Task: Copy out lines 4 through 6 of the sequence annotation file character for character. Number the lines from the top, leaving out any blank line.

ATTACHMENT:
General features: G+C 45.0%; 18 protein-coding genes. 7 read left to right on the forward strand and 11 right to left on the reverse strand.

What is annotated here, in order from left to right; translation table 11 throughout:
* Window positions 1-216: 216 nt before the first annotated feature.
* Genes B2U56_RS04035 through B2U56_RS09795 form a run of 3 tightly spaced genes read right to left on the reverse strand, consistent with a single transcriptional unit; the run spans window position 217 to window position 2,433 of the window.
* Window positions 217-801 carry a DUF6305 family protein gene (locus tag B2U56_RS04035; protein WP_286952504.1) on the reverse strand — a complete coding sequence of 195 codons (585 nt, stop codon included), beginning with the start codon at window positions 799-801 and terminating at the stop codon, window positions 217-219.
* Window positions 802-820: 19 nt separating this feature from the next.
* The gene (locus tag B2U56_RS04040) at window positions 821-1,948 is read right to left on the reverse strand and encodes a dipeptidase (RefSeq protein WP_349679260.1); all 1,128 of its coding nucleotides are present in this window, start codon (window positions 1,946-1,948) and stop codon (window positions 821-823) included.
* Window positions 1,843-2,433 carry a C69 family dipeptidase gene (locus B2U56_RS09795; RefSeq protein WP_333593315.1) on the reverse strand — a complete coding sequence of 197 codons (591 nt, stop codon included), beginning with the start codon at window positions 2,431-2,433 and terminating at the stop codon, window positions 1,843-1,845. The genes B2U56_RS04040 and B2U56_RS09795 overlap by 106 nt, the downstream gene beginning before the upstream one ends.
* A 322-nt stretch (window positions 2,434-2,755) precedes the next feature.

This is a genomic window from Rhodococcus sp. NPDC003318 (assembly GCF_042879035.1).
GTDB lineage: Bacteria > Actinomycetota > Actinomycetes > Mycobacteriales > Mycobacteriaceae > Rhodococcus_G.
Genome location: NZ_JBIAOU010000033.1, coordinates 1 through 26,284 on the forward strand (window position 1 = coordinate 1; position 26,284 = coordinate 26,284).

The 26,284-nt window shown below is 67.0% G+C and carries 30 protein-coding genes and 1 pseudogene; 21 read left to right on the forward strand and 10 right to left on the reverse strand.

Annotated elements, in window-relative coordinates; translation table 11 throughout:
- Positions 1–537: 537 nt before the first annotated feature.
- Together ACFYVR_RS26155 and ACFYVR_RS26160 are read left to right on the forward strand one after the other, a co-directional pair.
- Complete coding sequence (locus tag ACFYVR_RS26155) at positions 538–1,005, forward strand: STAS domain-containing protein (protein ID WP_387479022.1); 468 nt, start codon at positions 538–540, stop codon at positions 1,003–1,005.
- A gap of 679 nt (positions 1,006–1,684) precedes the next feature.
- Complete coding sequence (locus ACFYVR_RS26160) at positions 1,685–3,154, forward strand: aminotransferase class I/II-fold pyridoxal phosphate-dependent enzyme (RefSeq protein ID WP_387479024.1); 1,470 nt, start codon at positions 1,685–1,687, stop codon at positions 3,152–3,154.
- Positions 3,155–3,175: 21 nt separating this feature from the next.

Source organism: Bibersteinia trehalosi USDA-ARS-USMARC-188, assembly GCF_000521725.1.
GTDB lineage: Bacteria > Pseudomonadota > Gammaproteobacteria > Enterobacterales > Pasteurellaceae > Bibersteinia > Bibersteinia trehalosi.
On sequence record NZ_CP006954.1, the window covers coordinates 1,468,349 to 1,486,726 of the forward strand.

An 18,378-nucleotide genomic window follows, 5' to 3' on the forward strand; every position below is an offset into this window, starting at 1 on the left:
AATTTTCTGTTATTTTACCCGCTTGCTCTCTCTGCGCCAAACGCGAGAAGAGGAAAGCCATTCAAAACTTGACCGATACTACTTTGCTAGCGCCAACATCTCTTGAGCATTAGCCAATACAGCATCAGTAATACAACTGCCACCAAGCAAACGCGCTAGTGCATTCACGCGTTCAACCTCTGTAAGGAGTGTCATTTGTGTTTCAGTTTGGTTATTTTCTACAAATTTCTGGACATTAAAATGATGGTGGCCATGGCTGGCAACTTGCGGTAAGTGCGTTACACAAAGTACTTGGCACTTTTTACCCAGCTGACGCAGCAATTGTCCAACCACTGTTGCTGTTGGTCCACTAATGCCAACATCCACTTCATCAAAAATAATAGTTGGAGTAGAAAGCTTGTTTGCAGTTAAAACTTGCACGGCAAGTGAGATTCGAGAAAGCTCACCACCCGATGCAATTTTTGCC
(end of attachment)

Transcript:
* Genes B2U56_RS04035 through B2U56_RS09795 form a run of 3 tightly spaced genes read right to left on the reverse strand, consistent with a single transcriptional unit; the run spans window position 217 to window position 2,433 of the window.
* Window positions 217-801 carry a DUF6305 family protein gene (locus tag B2U56_RS04035; protein WP_286952504.1) on the reverse strand — a complete coding sequence of 195 codons (585 nt, stop codon included), beginning with the start codon at window positions 799-801 and terminating at the stop codon, window positions 217-219.
* Window positions 802-820: 19 nt separating this feature from the next.